Eating Disorders
There are two main types of eating disorders: Anorexia Nervosa and Bulimia Nervosa.
Print Friendly
Add This

​Many people have gone on diets or tried to lose weight. However, for those with eating disorders, weight loss efforts have severe consequences. They lose weight by fasting, purging and/or exercising excessively. They become so preoccupied with their body image and eating habits that they may develop serious health problems, or even die.

Although eating disorders are more common in females, it can also happen to males, and it usually starts during adolescence or early adult life.

There are two main types of eating disorders: Anorexia Nervosa and Bulimia Nervosa.

Eating Disorders 

Getting help

If you or someone you know is having problems with their eating behaviours, or are feeling unsure, seek professional help by contacting CHAT for a mental health check, or approach:

  • Singapore General Hospital (SGH) Eating Disorders Programme
    This is a dedicated treatment programme for the management of eating disorders such as Anorexia Nervosa, Bulimia Nervosa and Binge-Eating Disorder. The programme addresses the physical and psychosocial problems commonly associated with eating disorders through a holistic approach, in safe environment
    For more information, please visit their website.
  • Support for Eating Disorders (SEDS)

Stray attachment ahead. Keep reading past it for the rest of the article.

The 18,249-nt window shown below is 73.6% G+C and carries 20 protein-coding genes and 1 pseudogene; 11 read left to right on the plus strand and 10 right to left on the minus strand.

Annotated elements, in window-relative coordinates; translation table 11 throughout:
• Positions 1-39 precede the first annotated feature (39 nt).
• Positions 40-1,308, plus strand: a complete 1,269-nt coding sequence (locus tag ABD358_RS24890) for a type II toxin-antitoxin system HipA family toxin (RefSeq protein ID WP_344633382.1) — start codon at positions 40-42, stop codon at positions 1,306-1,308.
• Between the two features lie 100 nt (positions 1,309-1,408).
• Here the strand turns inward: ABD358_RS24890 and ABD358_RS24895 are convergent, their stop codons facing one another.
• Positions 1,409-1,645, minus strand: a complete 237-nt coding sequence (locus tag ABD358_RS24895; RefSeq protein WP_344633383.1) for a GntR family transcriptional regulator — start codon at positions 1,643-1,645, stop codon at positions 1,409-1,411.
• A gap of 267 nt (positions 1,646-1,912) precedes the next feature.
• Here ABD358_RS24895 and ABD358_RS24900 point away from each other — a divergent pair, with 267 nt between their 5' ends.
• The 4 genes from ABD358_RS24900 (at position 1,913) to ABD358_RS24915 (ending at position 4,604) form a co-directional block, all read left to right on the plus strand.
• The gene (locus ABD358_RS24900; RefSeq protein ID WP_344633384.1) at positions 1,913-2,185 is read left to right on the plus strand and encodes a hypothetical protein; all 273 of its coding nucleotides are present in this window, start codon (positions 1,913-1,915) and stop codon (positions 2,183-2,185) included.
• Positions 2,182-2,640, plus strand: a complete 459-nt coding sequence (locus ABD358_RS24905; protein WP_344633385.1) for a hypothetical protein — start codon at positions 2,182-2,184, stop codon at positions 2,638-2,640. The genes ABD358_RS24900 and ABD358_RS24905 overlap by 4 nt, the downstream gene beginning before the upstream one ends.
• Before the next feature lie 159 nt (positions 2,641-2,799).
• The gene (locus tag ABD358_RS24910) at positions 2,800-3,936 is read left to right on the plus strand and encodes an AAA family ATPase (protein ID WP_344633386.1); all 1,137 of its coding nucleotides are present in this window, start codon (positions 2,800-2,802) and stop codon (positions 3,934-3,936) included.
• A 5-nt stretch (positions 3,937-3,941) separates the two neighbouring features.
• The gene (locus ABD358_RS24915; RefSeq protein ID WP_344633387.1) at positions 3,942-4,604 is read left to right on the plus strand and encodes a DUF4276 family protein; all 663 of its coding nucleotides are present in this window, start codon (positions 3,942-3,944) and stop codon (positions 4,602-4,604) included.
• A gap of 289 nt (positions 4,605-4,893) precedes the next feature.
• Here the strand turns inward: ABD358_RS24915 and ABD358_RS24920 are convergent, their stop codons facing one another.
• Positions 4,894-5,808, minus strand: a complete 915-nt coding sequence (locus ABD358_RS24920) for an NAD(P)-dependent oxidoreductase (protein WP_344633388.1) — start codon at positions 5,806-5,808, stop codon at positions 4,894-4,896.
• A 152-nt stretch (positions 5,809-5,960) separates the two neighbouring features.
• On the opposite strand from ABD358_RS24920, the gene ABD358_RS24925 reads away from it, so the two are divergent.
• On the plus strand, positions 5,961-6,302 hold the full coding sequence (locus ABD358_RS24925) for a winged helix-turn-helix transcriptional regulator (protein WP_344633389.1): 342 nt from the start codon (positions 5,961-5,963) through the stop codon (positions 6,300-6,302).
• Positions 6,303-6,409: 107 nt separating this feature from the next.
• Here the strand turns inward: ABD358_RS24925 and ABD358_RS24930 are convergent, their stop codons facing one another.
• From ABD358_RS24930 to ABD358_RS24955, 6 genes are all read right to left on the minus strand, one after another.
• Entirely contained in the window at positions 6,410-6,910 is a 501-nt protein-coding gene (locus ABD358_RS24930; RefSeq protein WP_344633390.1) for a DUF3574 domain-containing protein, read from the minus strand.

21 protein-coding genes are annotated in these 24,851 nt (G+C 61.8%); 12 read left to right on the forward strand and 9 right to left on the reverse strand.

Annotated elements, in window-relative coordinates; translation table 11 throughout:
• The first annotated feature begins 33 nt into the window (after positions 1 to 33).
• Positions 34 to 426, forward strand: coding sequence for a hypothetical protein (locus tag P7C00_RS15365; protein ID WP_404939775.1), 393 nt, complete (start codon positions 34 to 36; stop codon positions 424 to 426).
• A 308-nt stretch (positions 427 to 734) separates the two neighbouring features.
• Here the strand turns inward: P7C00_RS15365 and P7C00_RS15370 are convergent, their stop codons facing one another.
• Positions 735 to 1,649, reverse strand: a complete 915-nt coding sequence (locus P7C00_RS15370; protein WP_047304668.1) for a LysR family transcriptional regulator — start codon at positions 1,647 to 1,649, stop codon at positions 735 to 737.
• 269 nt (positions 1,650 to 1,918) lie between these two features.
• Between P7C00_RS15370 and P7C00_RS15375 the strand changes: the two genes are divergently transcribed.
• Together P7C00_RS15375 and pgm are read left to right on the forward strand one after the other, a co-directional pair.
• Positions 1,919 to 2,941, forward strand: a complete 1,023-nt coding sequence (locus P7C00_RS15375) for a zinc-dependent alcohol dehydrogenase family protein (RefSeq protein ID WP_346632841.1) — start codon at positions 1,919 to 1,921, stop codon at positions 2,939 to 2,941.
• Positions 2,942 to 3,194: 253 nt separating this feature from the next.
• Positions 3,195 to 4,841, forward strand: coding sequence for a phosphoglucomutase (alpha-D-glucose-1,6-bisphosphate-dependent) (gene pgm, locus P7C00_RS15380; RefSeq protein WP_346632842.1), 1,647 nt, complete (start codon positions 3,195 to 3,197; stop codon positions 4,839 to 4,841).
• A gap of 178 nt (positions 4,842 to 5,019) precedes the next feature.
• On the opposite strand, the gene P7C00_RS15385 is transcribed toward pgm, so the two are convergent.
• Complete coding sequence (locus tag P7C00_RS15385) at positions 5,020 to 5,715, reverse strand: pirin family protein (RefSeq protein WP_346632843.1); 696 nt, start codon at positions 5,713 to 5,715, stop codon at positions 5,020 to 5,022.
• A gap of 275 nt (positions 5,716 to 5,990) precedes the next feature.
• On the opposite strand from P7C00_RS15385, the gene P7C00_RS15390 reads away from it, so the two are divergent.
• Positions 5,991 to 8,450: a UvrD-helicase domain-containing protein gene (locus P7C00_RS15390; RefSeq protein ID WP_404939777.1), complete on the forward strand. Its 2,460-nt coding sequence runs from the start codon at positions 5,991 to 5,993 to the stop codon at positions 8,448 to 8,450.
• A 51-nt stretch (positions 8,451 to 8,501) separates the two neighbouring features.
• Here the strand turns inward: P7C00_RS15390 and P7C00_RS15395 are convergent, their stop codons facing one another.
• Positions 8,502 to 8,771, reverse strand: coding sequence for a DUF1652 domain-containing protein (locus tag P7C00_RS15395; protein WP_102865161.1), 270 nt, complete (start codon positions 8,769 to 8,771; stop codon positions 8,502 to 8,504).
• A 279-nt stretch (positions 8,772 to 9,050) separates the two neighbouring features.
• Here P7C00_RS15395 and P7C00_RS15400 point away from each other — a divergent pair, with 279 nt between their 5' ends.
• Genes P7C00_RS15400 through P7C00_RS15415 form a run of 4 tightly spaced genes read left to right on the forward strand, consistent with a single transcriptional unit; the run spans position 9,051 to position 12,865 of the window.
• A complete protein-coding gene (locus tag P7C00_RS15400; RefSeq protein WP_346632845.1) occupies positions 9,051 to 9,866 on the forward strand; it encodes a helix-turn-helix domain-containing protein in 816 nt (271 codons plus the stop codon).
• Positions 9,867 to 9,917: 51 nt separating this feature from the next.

This is a support group for people who have recovered or are recovering from eating disorders as well as for their caregivers. No referral or prior registration is required. Persons with eating disorders and their supporters are welcome to attend the monthly meetings and be on the emailing list.

For more information on support groups, please visit the Singapore Association for Mental Health or call their toll-free helpline at 1800-283 7019 (9am – 1pm, 2pm – 6pm, Mondays to Fridays, except holidays).

Practical tips for managing eating disorders

  • Identify the emotional need that your eating behaviour is trying to fulfil.
    Are you upset, stressed lonely, or disappointed about something? Are you trying to regain a sense of control? Perhaps you are eating to avoid an intense feeling, or to calm down? Once you’ve identified the emotion that you’re seeking to fulfil, then you can start considering alternatives ways of coping with these emotional need(s).
  • Stick to a regular eating schedule.
    nstead of skipping meals or fasting, plan to eat three regular meals a day and get someone to join you!
  • Make a list of your positive qualities (and maybe, a list of negative qualities that you DON’T have).